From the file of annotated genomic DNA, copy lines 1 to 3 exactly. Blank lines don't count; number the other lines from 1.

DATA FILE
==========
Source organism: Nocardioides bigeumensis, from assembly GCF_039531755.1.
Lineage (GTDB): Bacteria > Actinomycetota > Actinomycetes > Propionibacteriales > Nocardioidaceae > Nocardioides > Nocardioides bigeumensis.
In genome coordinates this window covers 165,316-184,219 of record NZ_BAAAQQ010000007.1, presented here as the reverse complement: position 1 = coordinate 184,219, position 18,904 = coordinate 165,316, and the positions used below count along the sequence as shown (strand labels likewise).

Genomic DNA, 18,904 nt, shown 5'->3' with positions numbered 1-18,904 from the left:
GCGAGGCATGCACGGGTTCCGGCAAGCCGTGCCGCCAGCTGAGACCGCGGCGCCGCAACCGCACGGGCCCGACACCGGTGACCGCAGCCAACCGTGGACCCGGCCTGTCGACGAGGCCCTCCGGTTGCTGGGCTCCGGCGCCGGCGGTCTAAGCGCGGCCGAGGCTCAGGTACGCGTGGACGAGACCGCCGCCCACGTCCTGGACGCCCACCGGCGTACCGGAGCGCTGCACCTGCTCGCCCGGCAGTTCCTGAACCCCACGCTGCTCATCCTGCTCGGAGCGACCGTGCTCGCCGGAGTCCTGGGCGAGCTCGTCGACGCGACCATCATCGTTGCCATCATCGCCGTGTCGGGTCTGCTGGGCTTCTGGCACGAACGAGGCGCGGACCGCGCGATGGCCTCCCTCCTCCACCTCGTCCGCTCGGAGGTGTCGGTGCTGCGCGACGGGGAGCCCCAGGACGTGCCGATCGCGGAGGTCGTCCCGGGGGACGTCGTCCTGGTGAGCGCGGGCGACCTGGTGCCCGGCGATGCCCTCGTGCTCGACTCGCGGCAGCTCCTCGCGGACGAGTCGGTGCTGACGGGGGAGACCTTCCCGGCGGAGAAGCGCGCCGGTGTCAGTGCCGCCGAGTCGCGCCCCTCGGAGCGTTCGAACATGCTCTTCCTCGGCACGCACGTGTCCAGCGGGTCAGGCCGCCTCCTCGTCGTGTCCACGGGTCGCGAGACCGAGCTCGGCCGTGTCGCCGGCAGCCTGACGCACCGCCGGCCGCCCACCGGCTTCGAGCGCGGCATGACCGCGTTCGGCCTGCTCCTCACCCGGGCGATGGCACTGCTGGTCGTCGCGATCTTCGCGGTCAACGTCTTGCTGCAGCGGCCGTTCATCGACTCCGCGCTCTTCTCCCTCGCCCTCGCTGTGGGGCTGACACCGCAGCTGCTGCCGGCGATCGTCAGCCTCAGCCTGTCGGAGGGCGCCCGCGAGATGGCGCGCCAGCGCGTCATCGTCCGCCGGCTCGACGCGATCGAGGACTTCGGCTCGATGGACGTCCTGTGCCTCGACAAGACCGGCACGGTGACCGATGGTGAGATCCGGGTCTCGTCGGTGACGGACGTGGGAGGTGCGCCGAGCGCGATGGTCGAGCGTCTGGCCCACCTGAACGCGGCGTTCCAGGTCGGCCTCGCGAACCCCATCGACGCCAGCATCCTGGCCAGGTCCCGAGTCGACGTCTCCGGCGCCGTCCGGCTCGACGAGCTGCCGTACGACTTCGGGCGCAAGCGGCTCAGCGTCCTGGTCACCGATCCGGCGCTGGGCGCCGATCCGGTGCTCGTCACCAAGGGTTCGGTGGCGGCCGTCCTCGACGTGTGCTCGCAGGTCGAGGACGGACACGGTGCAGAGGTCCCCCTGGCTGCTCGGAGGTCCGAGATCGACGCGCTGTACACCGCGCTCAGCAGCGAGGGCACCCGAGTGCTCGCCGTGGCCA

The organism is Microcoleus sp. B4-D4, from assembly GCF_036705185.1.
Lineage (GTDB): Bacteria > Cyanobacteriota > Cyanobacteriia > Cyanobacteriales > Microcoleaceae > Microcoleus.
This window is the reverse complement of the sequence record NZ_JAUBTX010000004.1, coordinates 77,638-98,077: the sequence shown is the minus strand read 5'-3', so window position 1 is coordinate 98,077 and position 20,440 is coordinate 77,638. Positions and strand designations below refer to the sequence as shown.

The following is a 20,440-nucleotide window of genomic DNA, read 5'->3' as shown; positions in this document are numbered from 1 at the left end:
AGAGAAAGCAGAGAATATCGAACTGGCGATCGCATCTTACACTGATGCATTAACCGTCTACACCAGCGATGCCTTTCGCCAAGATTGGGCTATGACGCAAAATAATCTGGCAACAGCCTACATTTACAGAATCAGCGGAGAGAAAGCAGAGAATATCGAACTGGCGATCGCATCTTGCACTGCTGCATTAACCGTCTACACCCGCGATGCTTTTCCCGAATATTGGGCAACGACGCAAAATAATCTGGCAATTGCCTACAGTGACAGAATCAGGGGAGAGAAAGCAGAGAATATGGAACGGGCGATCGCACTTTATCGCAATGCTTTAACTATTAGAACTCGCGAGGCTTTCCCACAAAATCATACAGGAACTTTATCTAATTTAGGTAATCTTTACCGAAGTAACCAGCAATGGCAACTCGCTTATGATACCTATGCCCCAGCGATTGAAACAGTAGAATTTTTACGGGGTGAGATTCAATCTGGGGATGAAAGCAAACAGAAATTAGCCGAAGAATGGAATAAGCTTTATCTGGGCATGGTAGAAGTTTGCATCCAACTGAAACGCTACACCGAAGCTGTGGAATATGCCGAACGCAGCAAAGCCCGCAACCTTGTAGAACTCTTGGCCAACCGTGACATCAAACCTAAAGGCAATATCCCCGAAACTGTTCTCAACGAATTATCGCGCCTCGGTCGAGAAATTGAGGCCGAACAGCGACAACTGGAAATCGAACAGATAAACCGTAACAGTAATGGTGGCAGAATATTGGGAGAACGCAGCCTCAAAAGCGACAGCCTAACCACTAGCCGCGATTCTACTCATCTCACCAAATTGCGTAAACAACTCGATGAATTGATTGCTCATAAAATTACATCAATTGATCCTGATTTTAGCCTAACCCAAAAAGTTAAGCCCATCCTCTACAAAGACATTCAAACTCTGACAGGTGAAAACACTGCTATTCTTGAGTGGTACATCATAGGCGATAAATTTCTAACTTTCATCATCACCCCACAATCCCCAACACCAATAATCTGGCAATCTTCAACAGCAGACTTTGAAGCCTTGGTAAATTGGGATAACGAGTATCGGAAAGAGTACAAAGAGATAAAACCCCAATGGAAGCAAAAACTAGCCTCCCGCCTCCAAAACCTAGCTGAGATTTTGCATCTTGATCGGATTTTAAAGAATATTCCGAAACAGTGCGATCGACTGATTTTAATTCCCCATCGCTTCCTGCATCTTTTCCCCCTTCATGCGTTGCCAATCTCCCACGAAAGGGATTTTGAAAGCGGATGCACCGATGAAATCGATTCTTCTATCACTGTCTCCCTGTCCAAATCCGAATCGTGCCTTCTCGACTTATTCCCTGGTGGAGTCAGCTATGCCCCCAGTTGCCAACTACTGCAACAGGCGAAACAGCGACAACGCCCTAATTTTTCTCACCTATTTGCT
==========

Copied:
Source organism: Nocardioides bigeumensis, from assembly GCF_039531755.1.
Lineage (GTDB): Bacteria > Actinomycetota > Actinomycetes > Propionibacteriales > Nocardioidaceae > Nocardioides > Nocardioides bigeumensis.
In genome coordinates this window covers 165,316-184,219 of record NZ_BAAAQQ010000007.1, presented here as the reverse complement: position 1 = coordinate 184,219, position 18,904 = coordinate 165,316, and the positions used below count along the sequence as shown (strand labels likewise).